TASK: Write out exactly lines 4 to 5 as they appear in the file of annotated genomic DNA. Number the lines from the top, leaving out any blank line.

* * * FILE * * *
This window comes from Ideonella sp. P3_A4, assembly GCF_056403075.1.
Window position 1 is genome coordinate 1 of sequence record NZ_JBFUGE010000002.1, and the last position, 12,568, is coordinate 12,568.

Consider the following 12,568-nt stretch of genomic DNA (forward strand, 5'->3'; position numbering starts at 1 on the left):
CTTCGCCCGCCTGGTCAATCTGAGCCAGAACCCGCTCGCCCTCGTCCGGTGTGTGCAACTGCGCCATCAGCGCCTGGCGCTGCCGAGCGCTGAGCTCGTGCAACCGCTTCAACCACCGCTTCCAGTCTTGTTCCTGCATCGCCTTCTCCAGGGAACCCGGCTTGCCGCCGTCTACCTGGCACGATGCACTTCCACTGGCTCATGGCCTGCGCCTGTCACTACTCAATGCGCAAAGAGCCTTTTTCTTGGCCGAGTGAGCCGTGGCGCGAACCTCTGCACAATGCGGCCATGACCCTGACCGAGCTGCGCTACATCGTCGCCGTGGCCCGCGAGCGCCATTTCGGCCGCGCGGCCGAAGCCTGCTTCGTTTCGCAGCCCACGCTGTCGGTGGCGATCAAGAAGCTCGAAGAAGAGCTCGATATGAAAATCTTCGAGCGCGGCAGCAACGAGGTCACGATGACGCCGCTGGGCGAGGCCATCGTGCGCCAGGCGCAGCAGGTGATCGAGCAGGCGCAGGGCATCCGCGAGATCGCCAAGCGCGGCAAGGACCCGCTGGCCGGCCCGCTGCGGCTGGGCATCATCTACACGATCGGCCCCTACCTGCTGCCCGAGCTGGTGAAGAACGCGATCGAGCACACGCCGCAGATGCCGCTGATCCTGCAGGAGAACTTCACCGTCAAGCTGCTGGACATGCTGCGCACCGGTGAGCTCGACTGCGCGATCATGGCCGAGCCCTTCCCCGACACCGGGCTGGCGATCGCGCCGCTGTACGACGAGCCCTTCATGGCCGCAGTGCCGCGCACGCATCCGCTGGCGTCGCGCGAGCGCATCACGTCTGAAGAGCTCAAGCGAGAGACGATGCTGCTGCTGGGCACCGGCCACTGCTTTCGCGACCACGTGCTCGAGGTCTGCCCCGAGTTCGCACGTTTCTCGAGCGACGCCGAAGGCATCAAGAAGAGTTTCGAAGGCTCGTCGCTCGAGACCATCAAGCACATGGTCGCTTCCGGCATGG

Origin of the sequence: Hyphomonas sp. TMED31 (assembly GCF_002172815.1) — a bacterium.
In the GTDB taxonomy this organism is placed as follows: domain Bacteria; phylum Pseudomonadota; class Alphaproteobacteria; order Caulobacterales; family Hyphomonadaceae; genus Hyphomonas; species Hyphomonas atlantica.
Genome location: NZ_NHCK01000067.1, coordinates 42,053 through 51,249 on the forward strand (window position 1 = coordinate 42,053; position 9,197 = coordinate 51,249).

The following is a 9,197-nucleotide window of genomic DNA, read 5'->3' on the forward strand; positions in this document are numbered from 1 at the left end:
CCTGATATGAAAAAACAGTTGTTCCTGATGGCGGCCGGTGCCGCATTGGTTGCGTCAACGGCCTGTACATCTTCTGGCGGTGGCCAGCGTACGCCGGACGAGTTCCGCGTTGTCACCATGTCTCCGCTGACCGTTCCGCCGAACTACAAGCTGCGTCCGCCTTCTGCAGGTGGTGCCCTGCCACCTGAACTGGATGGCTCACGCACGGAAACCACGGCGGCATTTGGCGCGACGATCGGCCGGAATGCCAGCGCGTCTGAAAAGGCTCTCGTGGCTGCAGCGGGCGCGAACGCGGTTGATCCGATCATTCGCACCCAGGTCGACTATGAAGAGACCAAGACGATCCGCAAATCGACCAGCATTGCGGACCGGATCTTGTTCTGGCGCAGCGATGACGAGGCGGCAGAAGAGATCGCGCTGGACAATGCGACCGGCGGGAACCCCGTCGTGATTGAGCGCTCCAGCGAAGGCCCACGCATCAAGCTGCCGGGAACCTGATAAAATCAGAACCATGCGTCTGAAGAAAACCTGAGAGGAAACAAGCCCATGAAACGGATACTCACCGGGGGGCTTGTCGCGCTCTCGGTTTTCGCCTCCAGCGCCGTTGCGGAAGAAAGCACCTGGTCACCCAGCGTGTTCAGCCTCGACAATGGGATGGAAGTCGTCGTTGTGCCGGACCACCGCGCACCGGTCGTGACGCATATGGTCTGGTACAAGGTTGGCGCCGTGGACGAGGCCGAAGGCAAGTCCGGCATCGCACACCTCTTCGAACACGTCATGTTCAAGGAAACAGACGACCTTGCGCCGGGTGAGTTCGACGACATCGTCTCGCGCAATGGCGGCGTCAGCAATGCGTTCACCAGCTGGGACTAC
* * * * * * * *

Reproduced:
CTTCGCCCGCCTGGTCAATCTGAGCCAGAACCCGCTCGCCCTCGTCCGGTGTGTGCAACTGCGCCATCAGCGCCTGGCGCTGCCGAGCGCTGAGCTCGTGCAACCGCTTCAACCACCGCTTCCAGTCTTGTTCCTGCATCGCCTTCTCCAGGGAACCCGGCTTGCCGCCGTCTACCTGGCACGATGCACTTCCACTGGCTCATGGCCTGCGCCTGTCACTACTCAATGCGCAAAGAGCCTTTTTCTTGGCCGAGTGAGCCGTGGCGCGAACCTCTGCACAATGCGGCCATGACCCTGACCGAGCTGCGCTACATCGTCGCCGTGGCCCGCGAGCGCCATTTCGGCCGCGCGGCCGAAGCCTGCTTCGTTTCGCAGCCCACGCTGTCGGTGGCGATCAAGAAGCTCGAAGAAGAGCTCGATATGAAAATCTTCGAGCGCGGCAGCAACGAGGTCACGATGACGCCGCTGGGCGAGGCCATCGTGCGCCAGGCGCAGCAGGTGATCGAGCAGGCGCAGGGCATCCGCGAGATCGCCAAGCGCGGCAAGGACCCGCTGGCCGGCCCGCTGCGGCTGGGCATCATCTACACGATCGGCCCCTACCTGCTGCCCGAGCTGGTGAAGAACGCGATCGAGCACACGCCGCAGATGCCGCTGATCCTGCAGGAGAACTTCACCGTCAAGCTGCTGGACATGCTGCGCACCGGTGAGCTCGACTGCGCGATCATGGCCGAGCCCTTCCCCGACACCGGGCTGGCGATCGCGCCGCTGTACGACGAGCCCTTCATGGCCGCAGTGCCGCGCACGCATCCGCTGGCGTCGCGCGAGCGCATCACGTCTGAAGAGCTCAAGCGAGAGACGATGCTGCTGCTGGGCACCGGCCACTGCTTTCGCGACCACGTGCTCGAGGTCTGCCCCGAGTTCGCACGTTTCTCGAGCGACGCCGAAGGCATCAAGAAGAGTTTCGAAGGCTCGTCGCTCGAGACCATCAAGCACATGGTCGCTTCCGGCATGG

Origin of the sequence: Hyphomonas sp. TMED31 (assembly GCF_002172815.1) — a bacterium.